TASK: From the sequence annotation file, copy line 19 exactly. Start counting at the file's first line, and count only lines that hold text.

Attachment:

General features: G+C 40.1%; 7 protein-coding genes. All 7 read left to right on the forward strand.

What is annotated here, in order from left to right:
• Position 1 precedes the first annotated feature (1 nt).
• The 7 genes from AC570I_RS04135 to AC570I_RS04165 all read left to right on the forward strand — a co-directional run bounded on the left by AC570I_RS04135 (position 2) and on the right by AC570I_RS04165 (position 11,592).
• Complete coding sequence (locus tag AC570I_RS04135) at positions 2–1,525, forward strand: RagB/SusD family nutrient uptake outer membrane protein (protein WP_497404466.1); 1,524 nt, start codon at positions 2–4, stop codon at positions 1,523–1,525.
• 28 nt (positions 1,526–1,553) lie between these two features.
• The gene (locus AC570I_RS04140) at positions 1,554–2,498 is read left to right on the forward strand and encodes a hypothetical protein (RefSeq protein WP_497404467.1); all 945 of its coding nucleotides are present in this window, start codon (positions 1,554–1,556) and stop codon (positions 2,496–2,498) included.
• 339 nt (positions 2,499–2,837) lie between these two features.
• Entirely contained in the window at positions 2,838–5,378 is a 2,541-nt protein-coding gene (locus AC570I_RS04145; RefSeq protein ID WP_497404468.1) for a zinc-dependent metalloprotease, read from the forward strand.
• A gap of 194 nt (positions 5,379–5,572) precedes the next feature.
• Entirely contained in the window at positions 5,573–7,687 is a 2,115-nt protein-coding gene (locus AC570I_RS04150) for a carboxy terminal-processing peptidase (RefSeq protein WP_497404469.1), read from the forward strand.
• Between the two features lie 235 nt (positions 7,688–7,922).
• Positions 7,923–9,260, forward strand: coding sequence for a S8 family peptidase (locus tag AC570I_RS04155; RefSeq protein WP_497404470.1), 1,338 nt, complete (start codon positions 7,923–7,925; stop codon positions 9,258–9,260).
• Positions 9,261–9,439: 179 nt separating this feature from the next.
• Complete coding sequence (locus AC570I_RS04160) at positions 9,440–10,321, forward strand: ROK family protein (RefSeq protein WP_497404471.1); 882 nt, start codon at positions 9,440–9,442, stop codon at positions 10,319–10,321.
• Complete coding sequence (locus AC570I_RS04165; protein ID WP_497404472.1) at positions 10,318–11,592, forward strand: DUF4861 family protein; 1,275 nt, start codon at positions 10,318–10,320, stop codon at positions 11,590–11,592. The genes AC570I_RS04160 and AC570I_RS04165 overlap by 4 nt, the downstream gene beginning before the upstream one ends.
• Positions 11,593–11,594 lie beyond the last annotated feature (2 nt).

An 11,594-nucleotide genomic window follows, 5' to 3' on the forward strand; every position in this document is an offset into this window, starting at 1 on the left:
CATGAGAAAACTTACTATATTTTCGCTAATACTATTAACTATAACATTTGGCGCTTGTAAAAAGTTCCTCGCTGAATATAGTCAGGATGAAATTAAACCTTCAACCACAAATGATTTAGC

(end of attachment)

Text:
CATGAGAAAACTTACTATATTTTCGCTAATACTATTAACTATAACATTTGGCGCTTGTAAAAAGTTCCTCGCTGAATATAGTCAGGATGAAATTAAACCTTCAACCACAAATGATTTAGC